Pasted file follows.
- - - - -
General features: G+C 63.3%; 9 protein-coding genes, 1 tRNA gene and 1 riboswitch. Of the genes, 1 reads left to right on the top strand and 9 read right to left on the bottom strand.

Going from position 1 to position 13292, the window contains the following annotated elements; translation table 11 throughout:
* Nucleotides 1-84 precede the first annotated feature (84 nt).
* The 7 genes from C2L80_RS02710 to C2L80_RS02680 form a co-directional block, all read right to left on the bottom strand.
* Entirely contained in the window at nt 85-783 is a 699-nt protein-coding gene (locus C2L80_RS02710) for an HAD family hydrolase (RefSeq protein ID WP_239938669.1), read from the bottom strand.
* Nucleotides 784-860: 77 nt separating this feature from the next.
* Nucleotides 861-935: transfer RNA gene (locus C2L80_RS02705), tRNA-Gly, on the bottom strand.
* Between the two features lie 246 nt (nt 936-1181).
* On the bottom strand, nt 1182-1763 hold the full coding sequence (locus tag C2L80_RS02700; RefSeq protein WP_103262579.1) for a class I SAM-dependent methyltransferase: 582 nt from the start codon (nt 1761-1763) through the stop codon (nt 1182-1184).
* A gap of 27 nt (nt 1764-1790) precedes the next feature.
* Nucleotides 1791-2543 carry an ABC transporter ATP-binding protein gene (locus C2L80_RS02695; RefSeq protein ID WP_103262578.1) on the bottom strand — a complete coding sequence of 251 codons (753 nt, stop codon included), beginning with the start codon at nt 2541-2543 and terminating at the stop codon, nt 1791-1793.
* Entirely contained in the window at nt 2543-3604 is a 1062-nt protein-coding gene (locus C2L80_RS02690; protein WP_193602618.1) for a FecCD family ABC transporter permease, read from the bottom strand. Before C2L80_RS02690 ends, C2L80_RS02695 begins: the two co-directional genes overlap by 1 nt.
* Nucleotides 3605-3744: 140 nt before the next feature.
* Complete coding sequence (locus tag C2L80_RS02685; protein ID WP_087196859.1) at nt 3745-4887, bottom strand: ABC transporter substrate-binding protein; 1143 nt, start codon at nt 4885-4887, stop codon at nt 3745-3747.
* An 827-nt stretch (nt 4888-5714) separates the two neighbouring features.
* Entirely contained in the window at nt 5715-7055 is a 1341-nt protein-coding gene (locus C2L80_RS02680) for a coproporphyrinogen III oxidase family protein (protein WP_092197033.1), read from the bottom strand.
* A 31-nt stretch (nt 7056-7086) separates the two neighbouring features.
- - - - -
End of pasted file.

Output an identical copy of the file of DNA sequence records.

General features: G+C 63.3%; 9 protein-coding genes, 1 tRNA gene and 1 riboswitch. Of the genes, 1 reads left to right on the top strand and 9 read right to left on the bottom strand.

Going from position 1 to position 13292, the window contains the following annotated elements; translation table 11 throughout:
* Nucleotides 1-84 precede the first annotated feature (84 nt).
* The 7 genes from C2L80_RS02710 to C2L80_RS02680 form a co-directional block, all read right to left on the bottom strand.
* Entirely contained in the window at nt 85-783 is a 699-nt protein-coding gene (locus C2L80_RS02710) for an HAD family hydrolase (RefSeq protein ID WP_239938669.1), read from the bottom strand.
* Nucleotides 784-860: 77 nt separating this feature from the next.
* Nucleotides 861-935: transfer RNA gene (locus C2L80_RS02705), tRNA-Gly, on the bottom strand.
* Between the two features lie 246 nt (nt 936-1181).
* On the bottom strand, nt 1182-1763 hold the full coding sequence (locus tag C2L80_RS02700; RefSeq protein WP_103262579.1) for a class I SAM-dependent methyltransferase: 582 nt from the start codon (nt 1761-1763) through the stop codon (nt 1182-1184).
* A gap of 27 nt (nt 1764-1790) precedes the next feature.
* Nucleotides 1791-2543 carry an ABC transporter ATP-binding protein gene (locus C2L80_RS02695; RefSeq protein ID WP_103262578.1) on the bottom strand — a complete coding sequence of 251 codons (753 nt, stop codon included), beginning with the start codon at nt 2541-2543 and terminating at the stop codon, nt 1791-1793.
* Entirely contained in the window at nt 2543-3604 is a 1062-nt protein-coding gene (locus C2L80_RS02690; protein WP_193602618.1) for a FecCD family ABC transporter permease, read from the bottom strand. Before C2L80_RS02690 ends, C2L80_RS02695 begins: the two co-directional genes overlap by 1 nt.
* Nucleotides 3605-3744: 140 nt before the next feature.
* Complete coding sequence (locus tag C2L80_RS02685; protein ID WP_087196859.1) at nt 3745-4887, bottom strand: ABC transporter substrate-binding protein; 1143 nt, start codon at nt 4885-4887, stop codon at nt 3745-3747.
* An 827-nt stretch (nt 4888-5714) separates the two neighbouring features.
* Entirely contained in the window at nt 5715-7055 is a 1341-nt protein-coding gene (locus C2L80_RS02680) for a coproporphyrinogen III oxidase family protein (protein WP_092197033.1), read from the bottom strand.
* A 31-nt stretch (nt 7056-7086) separates the two neighbouring features.